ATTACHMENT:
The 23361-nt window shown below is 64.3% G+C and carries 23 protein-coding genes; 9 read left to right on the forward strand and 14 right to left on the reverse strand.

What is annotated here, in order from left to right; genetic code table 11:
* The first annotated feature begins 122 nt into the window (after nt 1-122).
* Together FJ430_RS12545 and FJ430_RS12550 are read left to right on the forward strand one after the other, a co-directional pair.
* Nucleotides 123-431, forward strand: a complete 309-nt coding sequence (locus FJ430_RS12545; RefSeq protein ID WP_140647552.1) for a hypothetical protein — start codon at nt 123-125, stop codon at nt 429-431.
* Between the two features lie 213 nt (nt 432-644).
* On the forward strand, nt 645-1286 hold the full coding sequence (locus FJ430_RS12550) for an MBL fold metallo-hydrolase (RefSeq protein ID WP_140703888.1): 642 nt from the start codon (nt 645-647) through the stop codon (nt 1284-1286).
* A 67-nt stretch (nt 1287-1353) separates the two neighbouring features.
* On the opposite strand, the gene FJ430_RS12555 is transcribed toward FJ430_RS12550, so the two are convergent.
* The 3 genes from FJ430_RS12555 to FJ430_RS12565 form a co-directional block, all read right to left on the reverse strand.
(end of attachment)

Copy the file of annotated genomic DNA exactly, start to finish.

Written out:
The 23361-nt window shown below is 64.3% G+C and carries 23 protein-coding genes; 9 read left to right on the forward strand and 14 right to left on the reverse strand.

What is annotated here, in order from left to right; genetic code table 11:
* The first annotated feature begins 122 nt into the window (after nt 1-122).
* Together FJ430_RS12545 and FJ430_RS12550 are read left to right on the forward strand one after the other, a co-directional pair.
* Nucleotides 123-431, forward strand: a complete 309-nt coding sequence (locus FJ430_RS12545; RefSeq protein ID WP_140647552.1) for a hypothetical protein — start codon at nt 123-125, stop codon at nt 429-431.
* Between the two features lie 213 nt (nt 432-644).
* On the forward strand, nt 645-1286 hold the full coding sequence (locus FJ430_RS12550) for an MBL fold metallo-hydrolase (RefSeq protein ID WP_140703888.1): 642 nt from the start codon (nt 645-647) through the stop codon (nt 1284-1286).
* A 67-nt stretch (nt 1287-1353) separates the two neighbouring features.
* On the opposite strand, the gene FJ430_RS12555 is transcribed toward FJ430_RS12550, so the two are convergent.
* The 3 genes from FJ430_RS12555 to FJ430_RS12565 form a co-directional block, all read right to left on the reverse strand.